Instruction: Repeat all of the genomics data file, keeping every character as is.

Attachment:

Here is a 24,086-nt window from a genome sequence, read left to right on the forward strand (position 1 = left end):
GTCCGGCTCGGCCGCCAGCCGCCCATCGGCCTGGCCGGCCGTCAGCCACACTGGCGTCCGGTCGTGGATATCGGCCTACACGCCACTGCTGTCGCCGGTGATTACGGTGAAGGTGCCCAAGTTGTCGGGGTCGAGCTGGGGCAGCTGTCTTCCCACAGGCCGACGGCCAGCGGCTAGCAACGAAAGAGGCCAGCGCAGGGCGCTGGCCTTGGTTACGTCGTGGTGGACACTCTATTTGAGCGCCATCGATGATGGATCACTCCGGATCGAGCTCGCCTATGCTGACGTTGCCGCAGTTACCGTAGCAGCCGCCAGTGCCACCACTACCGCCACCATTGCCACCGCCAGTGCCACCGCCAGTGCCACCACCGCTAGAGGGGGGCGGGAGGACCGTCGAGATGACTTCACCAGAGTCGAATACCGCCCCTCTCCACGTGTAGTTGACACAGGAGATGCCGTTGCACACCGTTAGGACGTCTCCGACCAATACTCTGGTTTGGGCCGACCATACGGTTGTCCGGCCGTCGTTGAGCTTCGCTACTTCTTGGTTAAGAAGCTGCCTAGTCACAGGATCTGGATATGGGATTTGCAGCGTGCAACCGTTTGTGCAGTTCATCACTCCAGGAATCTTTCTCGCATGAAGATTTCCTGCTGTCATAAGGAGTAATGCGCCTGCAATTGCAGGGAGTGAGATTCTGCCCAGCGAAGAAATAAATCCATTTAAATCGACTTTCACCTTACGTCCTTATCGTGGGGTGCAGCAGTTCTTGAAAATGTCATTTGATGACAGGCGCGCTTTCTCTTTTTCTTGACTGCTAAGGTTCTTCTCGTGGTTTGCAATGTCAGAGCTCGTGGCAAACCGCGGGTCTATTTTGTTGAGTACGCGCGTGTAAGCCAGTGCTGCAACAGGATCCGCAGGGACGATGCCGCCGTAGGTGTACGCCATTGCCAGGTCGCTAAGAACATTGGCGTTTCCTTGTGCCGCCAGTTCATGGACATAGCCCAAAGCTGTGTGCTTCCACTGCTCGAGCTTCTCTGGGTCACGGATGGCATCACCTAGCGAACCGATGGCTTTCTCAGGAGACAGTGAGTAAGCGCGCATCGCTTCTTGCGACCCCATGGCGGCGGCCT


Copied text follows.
Here is a 24,086-nt window from a genome sequence, read left to right on the forward strand (position 1 = left end):
GTCCGGCTCGGCCGCCAGCCGCCCATCGGCCTGGCCGGCCGTCAGCCACACTGGCGTCCGGTCGTGGATATCGGCCTACACGCCACTGCTGTCGCCGGTGATTACGGTGAAGGTGCCCAAGTTGTCGGGGTCGAGCTGGGGCAGCTGTCTTCCCACAGGCCGACGGCCAGCGGCTAGCAACGAAAGAGGCCAGCGCAGGGCGCTGGCCTTGGTTACGTCGTGGTGGACACTCTATTTGAGCGCCATCGATGATGGATCACTCCGGATCGAGCTCGCCTATGCTGACGTTGCCGCAGTTACCGTAGCAGCCGCCAGTGCCACCACTACCGCCACCATTGCCACCGCCAGTGCCACCGCCAGTGCCACCACCGCTAGAGGGGGGCGGGAGGACCGTCGAGATGACTTCACCAGAGTCGAATACCGCCCCTCTCCACGTGTAGTTGACACAGGAGATGCCGTTGCACACCGTTAGGACGTCTCCGACCAATACTCTGGTTTGGGCCGACCATACGGTTGTCCGGCCGTCGTTGAGCTTCGCTACTTCTTGGTTAAGAAGCTGCCTAGTCACAGGATCTGGATATGGGATTTGCAGCGTGCAACCGTTTGTGCAGTTCATCACTCCAGGAATCTTTCTCGCATGAAGATTTCCTGCTGTCATAAGGAGTAATGCGCCTGCAATTGCAGGGAGTGAGATTCTGCCCAGCGAAGAAATAAATCCATTTAAATCGACTTTCACCTTACGTCCTTATCGTGGGGTGCAGCAGTTCTTGAAAATGTCATTTGATGACAGGCGCGCTTTCTCTTTTTCTTGACTGCTAAGGTTCTTCTCGTGGTTTGCAATGTCAGAGCTCGTGGCAAACCGCGGGTCTATTTTGTTGAGTACGCGCGTGTAAGCCAGTGCTGCAACAGGATCCGCAGGGACGATGCCGCCGTAGGTGTACGCCATTGCCAGGTCGCTAAGAACATTGGCGTTTCCTTGTGCCGCCAGTTCATGGACATAGCCCAAAGCTGTGTGCTTCCACTGCTCGAGCTTCTCTGGGTCACGGATGGCATCACCTAGCGAACCGATGGCTTTCTCAGGAGACAGTGAGTAAGCGCGCATCGCTTCTTGCGACCCCATGGCGGCGGCCT